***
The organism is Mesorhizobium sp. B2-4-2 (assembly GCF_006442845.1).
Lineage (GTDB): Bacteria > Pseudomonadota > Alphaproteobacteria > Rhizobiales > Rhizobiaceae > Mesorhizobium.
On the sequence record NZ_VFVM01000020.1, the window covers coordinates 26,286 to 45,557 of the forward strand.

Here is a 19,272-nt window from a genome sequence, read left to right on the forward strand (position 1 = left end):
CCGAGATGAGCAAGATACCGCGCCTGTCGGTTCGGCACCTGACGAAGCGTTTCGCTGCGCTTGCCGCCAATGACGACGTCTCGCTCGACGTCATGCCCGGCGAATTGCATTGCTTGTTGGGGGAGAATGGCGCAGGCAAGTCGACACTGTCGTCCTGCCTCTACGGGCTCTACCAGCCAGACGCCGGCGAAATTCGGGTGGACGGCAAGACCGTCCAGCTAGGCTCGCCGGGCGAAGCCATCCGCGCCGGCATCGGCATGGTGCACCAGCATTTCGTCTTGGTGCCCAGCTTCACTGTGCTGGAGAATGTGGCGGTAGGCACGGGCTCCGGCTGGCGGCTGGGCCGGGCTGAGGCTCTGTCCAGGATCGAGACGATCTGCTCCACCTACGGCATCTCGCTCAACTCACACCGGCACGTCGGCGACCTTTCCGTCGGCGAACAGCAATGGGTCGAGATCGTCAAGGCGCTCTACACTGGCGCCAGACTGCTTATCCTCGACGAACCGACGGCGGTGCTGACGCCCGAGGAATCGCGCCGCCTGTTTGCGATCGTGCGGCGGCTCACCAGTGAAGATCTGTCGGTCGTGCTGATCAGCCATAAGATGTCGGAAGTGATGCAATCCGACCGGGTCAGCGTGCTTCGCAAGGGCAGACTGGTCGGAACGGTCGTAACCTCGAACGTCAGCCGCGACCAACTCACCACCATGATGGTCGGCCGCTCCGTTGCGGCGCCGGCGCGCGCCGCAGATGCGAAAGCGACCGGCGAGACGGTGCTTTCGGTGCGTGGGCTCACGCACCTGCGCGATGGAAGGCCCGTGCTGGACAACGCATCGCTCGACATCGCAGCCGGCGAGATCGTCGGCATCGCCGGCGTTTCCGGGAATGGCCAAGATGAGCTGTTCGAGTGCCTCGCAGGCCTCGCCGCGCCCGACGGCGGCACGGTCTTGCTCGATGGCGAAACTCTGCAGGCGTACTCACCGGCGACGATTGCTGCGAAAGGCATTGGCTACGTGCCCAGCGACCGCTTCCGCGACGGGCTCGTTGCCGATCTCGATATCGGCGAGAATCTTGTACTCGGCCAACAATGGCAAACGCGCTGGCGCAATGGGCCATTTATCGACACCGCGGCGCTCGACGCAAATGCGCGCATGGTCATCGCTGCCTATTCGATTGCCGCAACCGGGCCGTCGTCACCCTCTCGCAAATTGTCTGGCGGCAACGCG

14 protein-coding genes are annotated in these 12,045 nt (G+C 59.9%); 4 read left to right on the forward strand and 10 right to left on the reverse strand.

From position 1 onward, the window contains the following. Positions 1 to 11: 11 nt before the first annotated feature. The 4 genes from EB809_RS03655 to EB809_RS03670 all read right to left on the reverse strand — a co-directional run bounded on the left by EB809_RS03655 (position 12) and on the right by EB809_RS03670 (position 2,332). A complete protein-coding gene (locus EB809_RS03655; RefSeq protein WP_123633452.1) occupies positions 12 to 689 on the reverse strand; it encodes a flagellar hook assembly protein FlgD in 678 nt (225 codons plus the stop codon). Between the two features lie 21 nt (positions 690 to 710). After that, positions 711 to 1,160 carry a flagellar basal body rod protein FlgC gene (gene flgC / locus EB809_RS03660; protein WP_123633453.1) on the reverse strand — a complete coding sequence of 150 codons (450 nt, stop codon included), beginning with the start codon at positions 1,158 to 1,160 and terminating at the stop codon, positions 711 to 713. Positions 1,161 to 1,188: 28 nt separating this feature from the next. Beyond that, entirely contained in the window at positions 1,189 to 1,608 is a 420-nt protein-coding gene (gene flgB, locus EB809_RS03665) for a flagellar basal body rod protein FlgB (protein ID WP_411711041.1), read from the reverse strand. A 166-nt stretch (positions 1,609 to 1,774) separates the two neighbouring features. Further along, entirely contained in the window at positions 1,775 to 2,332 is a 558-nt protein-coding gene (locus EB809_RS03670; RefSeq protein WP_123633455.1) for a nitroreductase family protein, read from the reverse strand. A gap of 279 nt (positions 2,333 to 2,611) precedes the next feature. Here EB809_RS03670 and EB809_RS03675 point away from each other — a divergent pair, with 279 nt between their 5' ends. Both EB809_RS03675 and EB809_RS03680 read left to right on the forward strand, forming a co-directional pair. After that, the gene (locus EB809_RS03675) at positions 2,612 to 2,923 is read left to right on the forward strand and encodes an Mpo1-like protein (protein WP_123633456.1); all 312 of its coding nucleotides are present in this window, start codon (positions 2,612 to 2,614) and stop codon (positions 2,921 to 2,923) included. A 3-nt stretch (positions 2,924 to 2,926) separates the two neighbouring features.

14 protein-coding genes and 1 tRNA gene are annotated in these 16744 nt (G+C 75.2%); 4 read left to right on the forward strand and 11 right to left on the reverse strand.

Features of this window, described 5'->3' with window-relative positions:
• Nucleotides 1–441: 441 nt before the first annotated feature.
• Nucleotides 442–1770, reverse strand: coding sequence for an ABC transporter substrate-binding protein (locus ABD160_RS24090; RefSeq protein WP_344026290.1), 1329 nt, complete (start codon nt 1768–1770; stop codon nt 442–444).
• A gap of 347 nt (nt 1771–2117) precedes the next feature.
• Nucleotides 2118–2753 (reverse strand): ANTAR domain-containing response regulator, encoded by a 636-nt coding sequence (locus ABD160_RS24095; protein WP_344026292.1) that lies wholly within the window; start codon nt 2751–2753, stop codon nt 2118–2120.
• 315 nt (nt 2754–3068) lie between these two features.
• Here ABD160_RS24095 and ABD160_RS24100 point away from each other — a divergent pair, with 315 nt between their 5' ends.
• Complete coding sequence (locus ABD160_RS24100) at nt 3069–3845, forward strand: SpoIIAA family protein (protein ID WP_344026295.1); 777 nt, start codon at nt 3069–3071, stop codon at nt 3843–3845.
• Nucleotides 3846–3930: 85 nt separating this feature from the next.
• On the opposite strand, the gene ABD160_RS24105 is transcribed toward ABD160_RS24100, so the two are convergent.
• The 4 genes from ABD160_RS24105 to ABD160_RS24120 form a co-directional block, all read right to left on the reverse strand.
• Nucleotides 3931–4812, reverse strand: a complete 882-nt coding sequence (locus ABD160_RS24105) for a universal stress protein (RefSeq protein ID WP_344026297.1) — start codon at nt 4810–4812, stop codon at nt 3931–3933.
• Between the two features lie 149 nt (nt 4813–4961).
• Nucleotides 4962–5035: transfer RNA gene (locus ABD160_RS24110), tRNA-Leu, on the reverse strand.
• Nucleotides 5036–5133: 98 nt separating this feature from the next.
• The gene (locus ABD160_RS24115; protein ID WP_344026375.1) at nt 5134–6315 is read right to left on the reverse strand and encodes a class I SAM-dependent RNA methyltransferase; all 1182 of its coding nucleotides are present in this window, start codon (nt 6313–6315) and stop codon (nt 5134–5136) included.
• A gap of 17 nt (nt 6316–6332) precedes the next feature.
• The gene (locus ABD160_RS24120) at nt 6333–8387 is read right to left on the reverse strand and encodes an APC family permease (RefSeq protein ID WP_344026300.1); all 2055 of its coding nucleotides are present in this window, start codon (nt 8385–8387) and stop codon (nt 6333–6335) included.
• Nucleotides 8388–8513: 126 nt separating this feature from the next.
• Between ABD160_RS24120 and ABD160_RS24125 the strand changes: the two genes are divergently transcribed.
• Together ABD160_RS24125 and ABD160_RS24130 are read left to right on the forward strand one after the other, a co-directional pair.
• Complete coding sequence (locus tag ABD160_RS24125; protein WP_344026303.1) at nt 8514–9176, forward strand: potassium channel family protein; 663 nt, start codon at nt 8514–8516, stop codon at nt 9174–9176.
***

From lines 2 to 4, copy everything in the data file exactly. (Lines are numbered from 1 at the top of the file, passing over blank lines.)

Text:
Lineage (GTDB): Bacteria > Pseudomonadota > Alphaproteobacteria > Rhizobiales > Rhizobiaceae > Mesorhizobium.
On the sequence record NZ_VFVM01000020.1, the window covers coordinates 26,286 to 45,557 of the forward strand.

Here is a 19,272-nt window from a genome sequence, read left to right on the forward strand (position 1 = left end):